This chapter asks the questions of whether traditional marketing tools and practices are sufficiently reflexive to deal in the international environment and how we might refine our understanding of cross-cultural environments. Starting from the vantage point that “international” occurs within national boundaries rather than across them, this chapter conducts a qualitative ethnographic study of Arabic and North African people who participate in a visible “street culture” on the streets of France. This ethnographic project models consumption habits in these groups. It asks why they consume certain things, what value or meaning discourses are articulated through these things within their group, and what cultural, social, or personal relevance or symbolism this kind of consumption represents. It also unravels the broader social discourses spun out of these symbolisms and “meaning-makings.” Based on the data discussed, a conceptual model is then offered to explain the process the marketing message undergoes and how meaning is transformed when taken from one cultural context to another. Some conclusions are drawn on how postcolonial analysis provides a new tool for our understanding and practice of international marketing.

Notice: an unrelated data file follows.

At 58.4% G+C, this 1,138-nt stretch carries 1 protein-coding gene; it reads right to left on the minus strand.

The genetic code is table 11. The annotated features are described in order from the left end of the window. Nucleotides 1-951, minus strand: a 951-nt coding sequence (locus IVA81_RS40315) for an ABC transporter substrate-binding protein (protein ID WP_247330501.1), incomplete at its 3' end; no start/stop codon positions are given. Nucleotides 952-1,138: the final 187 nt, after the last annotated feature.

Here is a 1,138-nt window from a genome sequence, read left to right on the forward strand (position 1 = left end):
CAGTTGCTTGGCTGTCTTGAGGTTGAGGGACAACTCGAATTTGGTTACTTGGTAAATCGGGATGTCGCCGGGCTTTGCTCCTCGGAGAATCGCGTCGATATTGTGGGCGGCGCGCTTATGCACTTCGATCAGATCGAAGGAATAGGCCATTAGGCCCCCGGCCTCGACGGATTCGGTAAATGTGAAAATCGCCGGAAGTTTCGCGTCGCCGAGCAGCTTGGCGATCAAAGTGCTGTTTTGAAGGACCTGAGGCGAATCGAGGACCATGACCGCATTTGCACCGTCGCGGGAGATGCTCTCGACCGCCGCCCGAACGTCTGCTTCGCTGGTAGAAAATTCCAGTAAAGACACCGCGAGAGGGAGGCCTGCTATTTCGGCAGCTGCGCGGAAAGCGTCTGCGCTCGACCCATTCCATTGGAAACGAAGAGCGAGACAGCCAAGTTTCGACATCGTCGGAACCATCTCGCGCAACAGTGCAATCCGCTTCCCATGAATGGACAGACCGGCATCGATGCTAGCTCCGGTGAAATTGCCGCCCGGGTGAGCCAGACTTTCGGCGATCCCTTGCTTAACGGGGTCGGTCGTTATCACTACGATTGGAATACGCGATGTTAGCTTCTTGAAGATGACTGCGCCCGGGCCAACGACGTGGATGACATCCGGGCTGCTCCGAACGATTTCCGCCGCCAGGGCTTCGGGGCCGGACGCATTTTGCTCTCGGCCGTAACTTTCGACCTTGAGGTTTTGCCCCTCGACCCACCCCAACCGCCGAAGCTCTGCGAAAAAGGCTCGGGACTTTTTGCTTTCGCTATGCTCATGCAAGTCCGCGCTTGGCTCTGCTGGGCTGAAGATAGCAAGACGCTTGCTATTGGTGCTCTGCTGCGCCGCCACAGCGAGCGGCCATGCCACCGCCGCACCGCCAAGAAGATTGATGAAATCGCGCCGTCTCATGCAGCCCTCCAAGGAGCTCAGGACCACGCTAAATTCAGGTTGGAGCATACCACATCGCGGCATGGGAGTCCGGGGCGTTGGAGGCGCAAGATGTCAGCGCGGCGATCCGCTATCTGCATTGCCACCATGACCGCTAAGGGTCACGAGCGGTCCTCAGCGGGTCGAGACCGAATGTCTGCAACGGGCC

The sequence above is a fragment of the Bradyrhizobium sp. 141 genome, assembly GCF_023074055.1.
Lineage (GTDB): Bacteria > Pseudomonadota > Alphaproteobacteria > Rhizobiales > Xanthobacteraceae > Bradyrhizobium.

de Burgh-Woodman, H. (2012), "The Movement of Meaning Across Cultures: A Conceptual Model for Understanding Cross-Cultural Consumption", Swan, K.S. and Zou, S. (Ed.) Interdisciplinary Approaches to Product Design, Innovation, & Branding in International Marketing (Advances in International Marketing, Vol. 23), Emerald Group Publishing Limited, Bingley, pp. 281-304. https://doi.org/10.1108/S1474-7979(2012)0000023018Download as .RIS
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